This program area bridges learning sciences and educational practice. Scholarship encompasses the coordinated design and study of learning environments ranging from preschool to university education, and reaches outside of school to informal contexts for learning, like museums and after-school programs. Faculty interests include the design of technologies as tools for learning, prolonged longitudinal study of relations between teaching and learning, and the nature of knowledge in substantive domains of inquiry, like mathematics, science, and composition. The program of study emphasizes an apprenticeship model of scholarship with early engagement in substantive problems of learning and teaching. Students work in concert with faculty to develop research studies in each of the first two years of study. Courses are coordinated to promote the development of research and communication skills, so that students can become involved with important problems in educational research. As students progress in the program, they continue to work with faculty, both within and outside of the department, to craft systematic investigations of learning environments.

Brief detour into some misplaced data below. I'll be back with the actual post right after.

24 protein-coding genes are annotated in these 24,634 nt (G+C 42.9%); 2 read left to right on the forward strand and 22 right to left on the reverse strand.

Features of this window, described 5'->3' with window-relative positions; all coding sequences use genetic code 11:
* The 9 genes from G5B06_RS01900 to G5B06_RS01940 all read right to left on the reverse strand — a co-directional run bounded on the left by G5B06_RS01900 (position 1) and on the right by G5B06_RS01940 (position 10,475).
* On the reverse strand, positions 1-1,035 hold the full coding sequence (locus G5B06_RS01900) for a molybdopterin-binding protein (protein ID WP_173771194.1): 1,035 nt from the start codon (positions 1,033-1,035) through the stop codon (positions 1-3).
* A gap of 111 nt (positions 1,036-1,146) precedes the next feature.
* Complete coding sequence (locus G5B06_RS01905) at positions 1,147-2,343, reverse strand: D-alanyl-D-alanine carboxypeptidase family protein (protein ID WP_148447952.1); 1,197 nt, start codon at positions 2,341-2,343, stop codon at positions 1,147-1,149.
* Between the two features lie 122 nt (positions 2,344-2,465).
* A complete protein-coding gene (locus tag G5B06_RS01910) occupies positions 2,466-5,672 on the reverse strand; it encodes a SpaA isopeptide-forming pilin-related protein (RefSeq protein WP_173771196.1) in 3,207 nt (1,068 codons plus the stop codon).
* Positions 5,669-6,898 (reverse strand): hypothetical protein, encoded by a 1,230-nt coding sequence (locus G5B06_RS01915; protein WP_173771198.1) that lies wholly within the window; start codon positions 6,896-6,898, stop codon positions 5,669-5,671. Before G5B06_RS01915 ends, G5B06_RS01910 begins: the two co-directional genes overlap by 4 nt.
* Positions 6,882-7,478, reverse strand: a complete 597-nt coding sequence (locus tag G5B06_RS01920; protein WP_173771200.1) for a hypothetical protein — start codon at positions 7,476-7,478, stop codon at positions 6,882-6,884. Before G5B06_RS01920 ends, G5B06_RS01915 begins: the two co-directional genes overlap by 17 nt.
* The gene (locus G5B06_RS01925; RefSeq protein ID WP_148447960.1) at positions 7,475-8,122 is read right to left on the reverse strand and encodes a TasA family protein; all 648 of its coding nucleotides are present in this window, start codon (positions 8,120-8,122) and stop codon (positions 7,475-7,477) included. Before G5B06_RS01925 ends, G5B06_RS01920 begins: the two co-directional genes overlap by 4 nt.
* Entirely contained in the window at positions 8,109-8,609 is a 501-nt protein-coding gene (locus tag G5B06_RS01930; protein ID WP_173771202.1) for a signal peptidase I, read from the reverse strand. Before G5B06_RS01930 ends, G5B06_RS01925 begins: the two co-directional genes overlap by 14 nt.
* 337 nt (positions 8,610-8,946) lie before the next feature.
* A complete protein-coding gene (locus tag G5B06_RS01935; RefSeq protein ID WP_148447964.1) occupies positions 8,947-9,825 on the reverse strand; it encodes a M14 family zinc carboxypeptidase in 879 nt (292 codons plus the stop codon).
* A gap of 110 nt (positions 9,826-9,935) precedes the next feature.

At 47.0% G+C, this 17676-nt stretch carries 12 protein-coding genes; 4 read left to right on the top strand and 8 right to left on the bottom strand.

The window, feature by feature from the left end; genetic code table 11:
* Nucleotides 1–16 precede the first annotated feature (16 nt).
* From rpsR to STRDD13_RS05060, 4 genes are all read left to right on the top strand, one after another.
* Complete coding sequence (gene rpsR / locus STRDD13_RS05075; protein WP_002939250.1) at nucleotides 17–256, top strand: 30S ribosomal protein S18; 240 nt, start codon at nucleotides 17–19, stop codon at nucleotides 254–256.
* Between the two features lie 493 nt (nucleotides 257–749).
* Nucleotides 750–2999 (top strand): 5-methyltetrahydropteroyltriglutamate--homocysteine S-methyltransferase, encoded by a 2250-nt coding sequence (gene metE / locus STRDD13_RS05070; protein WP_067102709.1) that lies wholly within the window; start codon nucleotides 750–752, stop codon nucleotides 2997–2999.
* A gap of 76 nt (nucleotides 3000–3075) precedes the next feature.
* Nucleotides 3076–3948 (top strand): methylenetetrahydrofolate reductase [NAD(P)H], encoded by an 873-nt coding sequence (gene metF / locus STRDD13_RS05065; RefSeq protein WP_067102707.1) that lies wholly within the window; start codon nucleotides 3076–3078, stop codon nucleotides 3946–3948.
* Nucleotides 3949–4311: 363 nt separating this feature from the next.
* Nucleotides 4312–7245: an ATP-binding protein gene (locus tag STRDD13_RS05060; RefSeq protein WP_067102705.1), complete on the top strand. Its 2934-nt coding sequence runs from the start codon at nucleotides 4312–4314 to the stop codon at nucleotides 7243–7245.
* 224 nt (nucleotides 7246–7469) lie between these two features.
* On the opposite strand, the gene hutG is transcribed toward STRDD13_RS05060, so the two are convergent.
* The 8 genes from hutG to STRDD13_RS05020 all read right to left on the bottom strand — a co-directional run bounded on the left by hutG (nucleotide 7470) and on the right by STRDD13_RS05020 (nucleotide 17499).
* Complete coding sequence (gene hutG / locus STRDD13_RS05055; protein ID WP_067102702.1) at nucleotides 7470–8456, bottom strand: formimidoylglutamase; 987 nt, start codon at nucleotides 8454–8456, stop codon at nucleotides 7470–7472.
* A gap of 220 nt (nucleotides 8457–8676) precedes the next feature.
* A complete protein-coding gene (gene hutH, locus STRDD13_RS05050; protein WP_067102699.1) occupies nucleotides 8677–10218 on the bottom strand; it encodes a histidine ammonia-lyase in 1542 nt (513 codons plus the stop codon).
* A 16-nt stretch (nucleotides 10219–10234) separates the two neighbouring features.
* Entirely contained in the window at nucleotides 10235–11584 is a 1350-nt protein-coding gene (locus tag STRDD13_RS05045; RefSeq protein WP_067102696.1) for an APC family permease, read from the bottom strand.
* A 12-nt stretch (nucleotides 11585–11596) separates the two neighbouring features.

Quantitative Methods

Advisors: Professors Bolt, Kaplan, Kim, Steiner, Wollack 

Educational research has a strong tradition of employing state-of-the-art statistical and psychometric (psychological measurement) techniques. Researchers in all areas of education develop measuring instruments, design and conduct experiments and surveys, and analyze data resulting from these activities. Because of this tradition, quantitative methods has long been an area of specialization within educational psychology. Graduates in this area teach, serve as consultants to educational researchers, and conduct research on statistics and psychometrics in education-related fields. Within the program, the quantitative methods area offers the two major specializations of statistics and measurement.

The study of quantitative methods takes advantage of the range of resources at the University of Wisconsin–Madison and includes coursework in statistics, mathematics, and computer sciences, and in other units of the School of Education.

School Psychology

Advisors: Professors Albers, Asmus, Gettinger, Kratochwill

Clinical Professor: McGivern